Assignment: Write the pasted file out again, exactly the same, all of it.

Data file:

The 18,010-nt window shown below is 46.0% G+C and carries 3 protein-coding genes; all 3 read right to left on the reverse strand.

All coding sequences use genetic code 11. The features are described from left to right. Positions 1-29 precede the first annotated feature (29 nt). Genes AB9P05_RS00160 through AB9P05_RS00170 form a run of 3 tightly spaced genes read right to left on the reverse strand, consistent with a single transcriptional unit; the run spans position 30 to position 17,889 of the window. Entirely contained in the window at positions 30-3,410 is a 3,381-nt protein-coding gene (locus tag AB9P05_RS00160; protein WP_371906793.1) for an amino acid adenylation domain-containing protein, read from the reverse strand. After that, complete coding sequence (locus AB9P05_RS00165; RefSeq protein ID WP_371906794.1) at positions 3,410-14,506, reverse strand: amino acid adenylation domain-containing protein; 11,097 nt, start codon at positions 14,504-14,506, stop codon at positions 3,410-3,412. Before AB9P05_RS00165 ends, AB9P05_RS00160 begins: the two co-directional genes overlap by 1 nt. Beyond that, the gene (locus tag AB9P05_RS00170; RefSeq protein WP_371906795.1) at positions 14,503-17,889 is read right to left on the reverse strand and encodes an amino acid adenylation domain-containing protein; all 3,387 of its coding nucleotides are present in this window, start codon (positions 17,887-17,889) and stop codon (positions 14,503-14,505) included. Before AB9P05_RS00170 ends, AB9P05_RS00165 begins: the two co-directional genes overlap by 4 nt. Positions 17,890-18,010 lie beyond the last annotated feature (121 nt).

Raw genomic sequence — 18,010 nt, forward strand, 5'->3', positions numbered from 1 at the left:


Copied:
The 18,010-nt window shown below is 46.0% G+C and carries 3 protein-coding genes; all 3 read right to left on the reverse strand.

All coding sequences use genetic code 11. The features are described from left to right. Positions 1-29 precede the first annotated feature (29 nt). Genes AB9P05_RS00160 through AB9P05_RS00170 form a run of 3 tightly spaced genes read right to left on the reverse strand, consistent with a single transcriptional unit; the run spans position 30 to position 17,889 of the window. Entirely contained in the window at positions 30-3,410 is a 3,381-nt protein-coding gene (locus tag AB9P05_RS00160; protein WP_371906793.1) for an amino acid adenylation domain-containing protein, read from the reverse strand. After that, complete coding sequence (locus AB9P05_RS00165; RefSeq protein ID WP_371906794.1) at positions 3,410-14,506, reverse strand: amino acid adenylation domain-containing protein; 11,097 nt, start codon at positions 14,504-14,506, stop codon at positions 3,410-3,412. Before AB9P05_RS00165 ends, AB9P05_RS00160 begins: the two co-directional genes overlap by 1 nt. Beyond that, the gene (locus tag AB9P05_RS00170; RefSeq protein WP_371906795.1) at positions 14,503-17,889 is read right to left on the reverse strand and encodes an amino acid adenylation domain-containing protein; all 3,387 of its coding nucleotides are present in this window, start codon (positions 17,887-17,889) and stop codon (positions 14,503-14,505) included. Before AB9P05_RS00170 ends, AB9P05_RS00165 begins: the two co-directional genes overlap by 4 nt. Positions 17,890-18,010 lie beyond the last annotated feature (121 nt).

Raw genomic sequence — 18,010 nt, forward strand, 5'->3', positions numbered from 1 at the left: